100 Shows of 2010 - #66: The Drums @ 9:30 Club, 9/12/10

We all know how much Sunday nights can totally suck. The weekend is inevitably coming to a close, the work week is about to begin...so Sunday evenings are oft spent on the couch, mourning the loss of two days of freedom while watching The Glades (hey, it works for me). But this particular Sunday, I decided it was time for some serious rock and roll. As luck would have it, The Drums was playing the 9:30 Club, and seemed well up to and equipped for the task of rocking me, baby. When I got home from their set it was a lot closer to Monday morning, but I was a whole lot less concerned. I went to sleep feeling totally and utterly rocked and rolled.

MINI RECAP: The Drums = Sasstacularly Spunky! Overall Score: B+++

I felt an instant affinity for these hyped-up New Yorkers, even before they played a note. Their look, and really, it is a pretty serious look, reeled me in. Think 1980s Smithsian, but whereas Morrissey and Marr wore their shades of gray on their sleeves, literally, The Drums opt for a bold and bright take on their retro love, which matches the overall vibe of their music. I was immediately aware of the serious stage presence of their frontman, the prancing and preening Jonathan Pierce, who sashayed splendidly around the stage for the duration of their set. Puritanical purists, avert thine eyes, but Pierce seems to me like some kinda Freddie Mercury/Ian Curtis hybrid, blending the peacock strut of Mercury with the empassioned twitching of Curtis. While the music of The Drums doesn't quite align with either band (especially the full-throttle bombastic operatics of Queen), the resemblance was, to me, uncanny. Throw in an ocassional vocal reference to Ian McCulloch, and you're getting warmer. And I found it all rather delightful, and impressive, when Pierce managed to wriggle out of his red satin bomber jacket without putting down the mic or even batting an eyelash.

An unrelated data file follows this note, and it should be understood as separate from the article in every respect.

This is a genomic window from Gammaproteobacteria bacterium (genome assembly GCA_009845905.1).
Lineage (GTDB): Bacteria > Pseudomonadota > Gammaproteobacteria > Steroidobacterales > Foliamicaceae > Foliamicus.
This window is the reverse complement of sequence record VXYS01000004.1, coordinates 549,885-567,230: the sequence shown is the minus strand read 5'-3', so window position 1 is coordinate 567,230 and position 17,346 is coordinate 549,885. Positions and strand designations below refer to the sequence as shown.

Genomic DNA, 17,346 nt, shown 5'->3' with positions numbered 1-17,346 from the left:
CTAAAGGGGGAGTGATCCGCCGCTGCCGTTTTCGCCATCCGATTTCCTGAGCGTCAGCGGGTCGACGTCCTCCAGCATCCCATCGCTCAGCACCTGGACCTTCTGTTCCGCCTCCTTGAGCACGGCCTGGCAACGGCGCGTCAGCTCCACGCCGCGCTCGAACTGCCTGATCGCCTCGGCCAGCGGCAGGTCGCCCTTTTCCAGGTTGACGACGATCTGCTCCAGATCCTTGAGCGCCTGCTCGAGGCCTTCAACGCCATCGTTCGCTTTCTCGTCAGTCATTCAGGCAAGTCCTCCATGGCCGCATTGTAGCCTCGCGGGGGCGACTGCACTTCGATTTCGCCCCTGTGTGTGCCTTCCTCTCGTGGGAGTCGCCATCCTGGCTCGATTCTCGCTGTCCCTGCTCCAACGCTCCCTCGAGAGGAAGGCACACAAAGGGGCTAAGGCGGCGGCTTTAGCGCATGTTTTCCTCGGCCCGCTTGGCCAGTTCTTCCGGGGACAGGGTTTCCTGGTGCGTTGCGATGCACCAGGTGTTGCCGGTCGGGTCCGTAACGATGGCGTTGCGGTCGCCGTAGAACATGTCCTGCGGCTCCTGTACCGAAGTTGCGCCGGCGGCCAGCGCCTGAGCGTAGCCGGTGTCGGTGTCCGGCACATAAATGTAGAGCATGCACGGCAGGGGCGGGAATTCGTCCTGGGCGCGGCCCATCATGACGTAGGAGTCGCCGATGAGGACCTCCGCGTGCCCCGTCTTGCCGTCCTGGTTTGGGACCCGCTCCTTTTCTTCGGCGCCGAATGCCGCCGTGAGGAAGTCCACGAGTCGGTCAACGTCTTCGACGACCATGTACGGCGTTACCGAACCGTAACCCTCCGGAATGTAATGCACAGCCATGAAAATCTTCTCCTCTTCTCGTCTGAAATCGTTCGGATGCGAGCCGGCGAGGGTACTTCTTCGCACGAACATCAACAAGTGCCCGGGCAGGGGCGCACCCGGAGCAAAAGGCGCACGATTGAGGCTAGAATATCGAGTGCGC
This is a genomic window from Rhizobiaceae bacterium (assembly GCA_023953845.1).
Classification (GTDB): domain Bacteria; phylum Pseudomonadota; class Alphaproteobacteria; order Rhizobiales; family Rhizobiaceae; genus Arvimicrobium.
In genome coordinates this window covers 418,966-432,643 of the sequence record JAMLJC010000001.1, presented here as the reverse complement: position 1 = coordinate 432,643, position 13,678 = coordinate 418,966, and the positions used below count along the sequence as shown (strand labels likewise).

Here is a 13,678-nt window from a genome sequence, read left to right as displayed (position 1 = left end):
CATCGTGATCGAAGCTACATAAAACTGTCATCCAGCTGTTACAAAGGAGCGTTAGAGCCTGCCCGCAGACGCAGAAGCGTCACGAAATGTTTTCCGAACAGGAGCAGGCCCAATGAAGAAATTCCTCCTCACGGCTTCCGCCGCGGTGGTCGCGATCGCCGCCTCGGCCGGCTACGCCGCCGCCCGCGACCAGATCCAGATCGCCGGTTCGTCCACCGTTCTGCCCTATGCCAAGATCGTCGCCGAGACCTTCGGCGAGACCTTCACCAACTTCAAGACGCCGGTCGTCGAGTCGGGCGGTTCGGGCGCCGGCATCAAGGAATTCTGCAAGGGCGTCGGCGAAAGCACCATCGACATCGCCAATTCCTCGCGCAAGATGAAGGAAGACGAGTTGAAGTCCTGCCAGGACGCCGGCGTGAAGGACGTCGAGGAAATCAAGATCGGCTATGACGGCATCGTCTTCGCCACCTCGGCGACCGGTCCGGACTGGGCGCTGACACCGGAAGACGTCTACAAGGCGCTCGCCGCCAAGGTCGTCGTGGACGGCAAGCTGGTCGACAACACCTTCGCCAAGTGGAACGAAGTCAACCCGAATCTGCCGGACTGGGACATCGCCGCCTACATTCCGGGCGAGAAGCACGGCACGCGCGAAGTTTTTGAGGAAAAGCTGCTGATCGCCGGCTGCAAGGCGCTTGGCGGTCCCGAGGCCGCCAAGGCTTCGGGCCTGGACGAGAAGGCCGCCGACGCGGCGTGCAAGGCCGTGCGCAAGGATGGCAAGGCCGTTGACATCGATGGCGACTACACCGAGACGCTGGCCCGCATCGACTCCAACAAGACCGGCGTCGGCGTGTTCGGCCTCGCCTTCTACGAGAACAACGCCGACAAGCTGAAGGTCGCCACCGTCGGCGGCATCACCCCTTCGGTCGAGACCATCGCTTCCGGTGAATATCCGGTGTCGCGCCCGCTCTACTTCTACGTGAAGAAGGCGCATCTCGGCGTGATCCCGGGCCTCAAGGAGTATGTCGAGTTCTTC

Any band that cites Orange Juice as an influence wins favor from me, and the sound of the great Scots certainly permeates here (I'd also throw in a nod or two to that other band of amazing Scots, Josef K). The melodies and the arch poppiness of the rocking was drenched in Scottish (and English, too) shades, though Pierce's voice took things way over the top. In a good way, of course. The songs were hypnotic, and pretty much irresistible. Between Pierce's vocal antics and the lipstick gloss of the guitar to that machine gun drummery, it was a glorious little set. I'm not sure where this band has been all my life, but I'm glad they're here now.

I'd have to say my only real complaint about the set was that, well, it ended, and that at times the vocals seemed a wee bit muddy. But other than that, it just doesn't get much more entertaining, my little lovelies. Lucky for you, the band is still in the midst of a major US tour, and will be popping over to Europe in a few weeks to spread their love amongst the peoples of the EU. I seriously, forcefully, and earnestly encourage you to spend a night with The Drums. You won't be disappointed.

mp3: We Used To Wait (Arcade Fire Cover) (The Drums from BBC3 Session)


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